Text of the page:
Weekly Market Commentary | 21/02/23 | KAPE, HL., BGEO | Cross border liquidity

Cross-border liquidity could be driving the market rally, so it’s worth keeping an eye on Central Banks in China and Japan.  Companies covered KAPE, HL. and BGEO. 

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The FTSE traded above 8,000 last week, up +0.7%. The Nasdaq 100 was up +0.4% while the S&P 500 was down -0.3%. The US 10Y bond yield has risen back to 3.82%, having fallen below 3.5% in January. The UK 10Y bond yield remains just below 3.5%. Brent crude composite fell -4% in the last week, to $83 per barrel.

I have a hypothesis that while the financial media focuses on what the US Central Bank (the Fed) is saying and doing, driver of global stockmarkets can often be liquidity from Asia. That means both Japan where there’s a new Central Bank governor and China. I came across this quote from Mike Howell of CrossBorder Capital, who points out that the People’s Bank Of China (PBOC, the Chinese Central Bank) have flooded international markets with liquidity:

Late last year, we predicted that the end of the Covid lockdowns would probably coincide with an easier monetary stance by the PBOC. However, even our optimism has been overtaken by the whopping liquidity injections ploughed into Chinese money markets since late November 2022 through December; the PBOC injected RMB 1.56 trillion ($230bn), adding another RMB 1.45 trillion ($210bn) in January, and so far through February, the rolling 28-day total is a sky-high RMB 1.93 trillion ($280bn). Admittedly, this breakneck pace of impetus will fall off, but in two months the Chinese have added 3-3 ½ times the liquidity they put in, in total, during the prior two years!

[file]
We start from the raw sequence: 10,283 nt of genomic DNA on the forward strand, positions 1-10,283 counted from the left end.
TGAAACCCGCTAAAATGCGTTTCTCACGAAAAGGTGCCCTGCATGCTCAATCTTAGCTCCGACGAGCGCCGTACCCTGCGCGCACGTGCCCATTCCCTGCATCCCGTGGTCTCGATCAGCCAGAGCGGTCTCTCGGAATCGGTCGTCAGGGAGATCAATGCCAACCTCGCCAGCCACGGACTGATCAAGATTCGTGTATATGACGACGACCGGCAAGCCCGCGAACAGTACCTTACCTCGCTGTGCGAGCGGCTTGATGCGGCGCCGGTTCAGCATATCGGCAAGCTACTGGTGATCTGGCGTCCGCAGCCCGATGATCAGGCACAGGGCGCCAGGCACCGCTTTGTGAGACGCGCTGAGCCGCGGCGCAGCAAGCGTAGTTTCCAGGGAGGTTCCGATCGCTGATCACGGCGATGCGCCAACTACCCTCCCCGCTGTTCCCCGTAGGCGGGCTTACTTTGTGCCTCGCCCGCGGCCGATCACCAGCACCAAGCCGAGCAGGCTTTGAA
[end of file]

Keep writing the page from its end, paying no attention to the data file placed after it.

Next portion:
There’s also a podcast interview with Mike Howell, by Russell Napier of the Library of Mistakes in Edinburgh. I’ve no idea how long China will keep doing this, but I think we should be paying attention to the PBOC’s actions. I’ve just started following this Finnish academic on Twitter, who is also monitoring the liquidity from China.

This week I look at Tedi Sagi’s bid for Kape. I also look at two very different, but highly profitable financial firms: Hargreaves Lansdown H1 results and Bank of Georgia FY results.

Unikmind bid for Kape

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Last week Tedi Sagi’s vehicle Unikmind, which already owns 55% of Kape shares, announced a cash offer of 285p per share for Kape. The RNS said that even if the offer fails, Unikmind will seek to pass a resolution to delist Kape from AIM.

The offer does not look very generous to me, merely 12% above the average price for the previous 3 months to 10th Feb. The Kape board has not recommended the offer, but Unikmind hopes that they will do so following discussions with minority shareholders. If the offer is successful, Unikmind intends to increase the leverage of the company to between 1.0x and 2.6 adj EBITDA. Unikmind is also seeking to de-list the shares, regardless of whether the bid is accepted. That means minority shareholders could end up in an unlisted, more indebted company, without the protection of AIM’s listing requirements.

Aside from Unikmind, the only institutional shareholder is Slater Inv Ltd, with 4.1% stake.

Valuation: The offer values Kape at 1.3x 2023F revenue, or just 8x PER 2023F. It’s unusual to have a stock with gross margins in the 90s, beating expectations (see 17th Jan trading update) with revenue forecast to increase c. 10x FY Dec 2022F versus FY 2019, trading on a low single-digit PER.